There are four core mobile networks in the UK: EE, O2, Three and Vodafone. All other operators that offer 3G or 4G services 'piggyback' on one of these, essentially meaning they run off their network (ie, they don't provide their own signal). We've a full list of which firms piggyback on which providers – check the relevant network's coverage map before signing up.
Like most smartphone (and some home broadband) tariffs, mobile broadband providers may limit the amount you're allowed to download each month. Go over this limit and you could be liable for extra charges (see table at point 8). Most networks will let you check your remaining allowance either online or through a smartphone/tablet app.
In practical terms, 1GB should be enough if all you do is browse the web and check emails, but if you plan to download and/or stream music and video, it's likely you'll need more. Mobile broadband deals tend to offer up to around 5GB. You can get more but you'll pay for it – for example, EE's 30-day rolling 25GB Sim* is £30/mth.
As with smartphone Sim-only plans, if you take a rolling contract with only a 30-day commitment, your monthly payments may end up higher for the same allowance. Consider whether you're willing to sign up for longer for the saving – or try it out on a short-term basis at first before committing.
If you go for a plan that comes with a wireless hotspot device or USB dongle, you'll very likely need to pay something upfront for the device if you take out a rolling contract. Often the device will be free, or at least much cheaper, on a 12-month contract.
If you use your tablet or laptop dongle abroad, you need to be careful. As with most smartphone plans, most mobile broadband packages can cost a fortune, even for a small amount of use abroad (see Cheap Mobile Roaming for full info).
The EU's cap on roaming has gone a long way to reducing the cost of using data abroad in Europe, but it still costs up to 4.4p/MB on the major UK networks – that's just four emails without attachments! If you're outside the EU, the cost skyrockets, to as much as £8/MB in some cases.
If you need to access data abroad, it's generally better to pick up a prepaid data Sim before you go.
Existing mobile phone or home broadband customers can sometimes get special deals on mobile broadband packages, by tacking them on to their existing plans.
These types of discounts aren't an absolute certainty by any means, and where they do exist they tend to vary depending on your provider and what services you currently take.
First find what deals are available for new customers online, and then call up your existing provider and see if it can beat the best (existing customer deals can't usually be found online). You may be able to blag yourself more data or shave a few pounds off the monthly cost – just give it a go and haggle your heart out.
Many mobile tariffs will let you share your data to use on other devices. This practice is known as tethering, and in effect it turns your smartphone into a mobile hotspot device or a USB dongle.
On the iPhone, it's termed Personal Hotspot – there's a useful guide to using it on Apple's website. The process varies from model to model on Android, but for a basic step-by-step, see this WikiHow guide.
For light data users, tethering can replace the need for a dedicated mobile broadband plan – but remember the data you use when tethering will count against your monthly allowance on your phone contract. What's more, if you're tethering to a larger-screened device or a laptop, you'll be viewing larger web pages with more data-heavy content, meaning you're likely to burn through your data allowance faster.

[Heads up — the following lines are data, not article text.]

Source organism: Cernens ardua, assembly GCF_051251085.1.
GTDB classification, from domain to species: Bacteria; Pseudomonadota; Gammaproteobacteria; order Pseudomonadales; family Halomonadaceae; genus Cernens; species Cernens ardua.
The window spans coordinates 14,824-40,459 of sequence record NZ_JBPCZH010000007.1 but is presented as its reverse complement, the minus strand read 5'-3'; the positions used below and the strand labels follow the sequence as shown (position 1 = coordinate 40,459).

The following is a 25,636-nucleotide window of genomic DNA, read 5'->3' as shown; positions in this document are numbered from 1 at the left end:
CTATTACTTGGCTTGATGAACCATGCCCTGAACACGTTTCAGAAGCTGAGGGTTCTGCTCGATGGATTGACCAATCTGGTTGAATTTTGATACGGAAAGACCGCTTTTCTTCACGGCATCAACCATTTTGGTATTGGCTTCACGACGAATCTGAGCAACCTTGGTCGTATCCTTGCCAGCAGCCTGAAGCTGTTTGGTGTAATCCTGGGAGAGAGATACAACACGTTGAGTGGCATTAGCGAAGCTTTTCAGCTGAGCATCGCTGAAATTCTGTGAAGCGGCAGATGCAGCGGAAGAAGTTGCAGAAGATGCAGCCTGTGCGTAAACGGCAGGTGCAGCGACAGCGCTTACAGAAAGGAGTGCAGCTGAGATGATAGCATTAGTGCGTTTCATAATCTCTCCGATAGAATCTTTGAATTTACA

Most major networks allow you to tether and use your data in the same way you can on your mobile, but some put restrictions or qualifications on its use.
Going over your monthly data limit has the same impact whether you're tethering or just using your phone – in order to use more data you'll either have to pay a per-MB rate or purchase an add-on or bundle of additional data.
To curb any unexpected spending, you can ask your provider to set a bill cap over your usual monthly amount, essentially a limit you're prepared to pay for an extras – these usually range from £0 to £30.
EE* Internet access disabled until you buy an add-on* (from £1.50 for 100MB) Giffgaff* 5p/MB (or you can purchase a new Goodybag) O2* Maximum charge of £1/day + 50Mb. Internet access is then disabled until you buy a Bolt-on* (from £3.50 for 100MB) Tesco Mobile* You can buy a data bundle from £2.50 for 500MB Three* Internet access is disabled until you buy an add-on (from £2.50 for 250MB) Virgin Mobile* £3/day per GB Vodafone* You can buy a data extra £6/mth for 1GB. Table last updated January 2019.
Virtually all mobile broadband plans come with a limited data allowance, so it's important to conserve it where possible. Try to match your plan as closely as possible to your estimated usage.
If you're on the go, your first port of call should be to use free Wi-Fi hotspots where possible. If you know you'll want to download a larger file in advance, do it through your home broadband connection instead before going out. When you don't have access to Wi-Fi or it's just not convenient to use, though, you can still reduce your data usage in other ways.
Tips to minimise data usage
Turn off automatic updates. Many programs, as well as operating systems themselves, routinely check for available updates and download them, sometimes gobbling up hundreds of megabytes.
Turn them back on when you have the bandwidth, though, or you might leave security holes open on your machine.
Turn off images when you use the web. If you're content to do without pictures when browsing (even just temporarily) then it's usually easy to disable them. In Internet Explorer, click 'tools', then the 'advanced' tab, and scroll down the list to 'multimedia'.
In that section, uncheck the 'show pictures' box, and while you're there, the 'play animations in webpages' box. The procedure's similar in all browsers.
Redirect some emails to the web-based account, and if a friend decides to send you party pictures when you're away, you can choose not to download them till you get back.
You could also change your settings to download headers only, or else set up filters which cut out less important or larger emails. How to do so will depend on the software you use, but most offer detailed guides.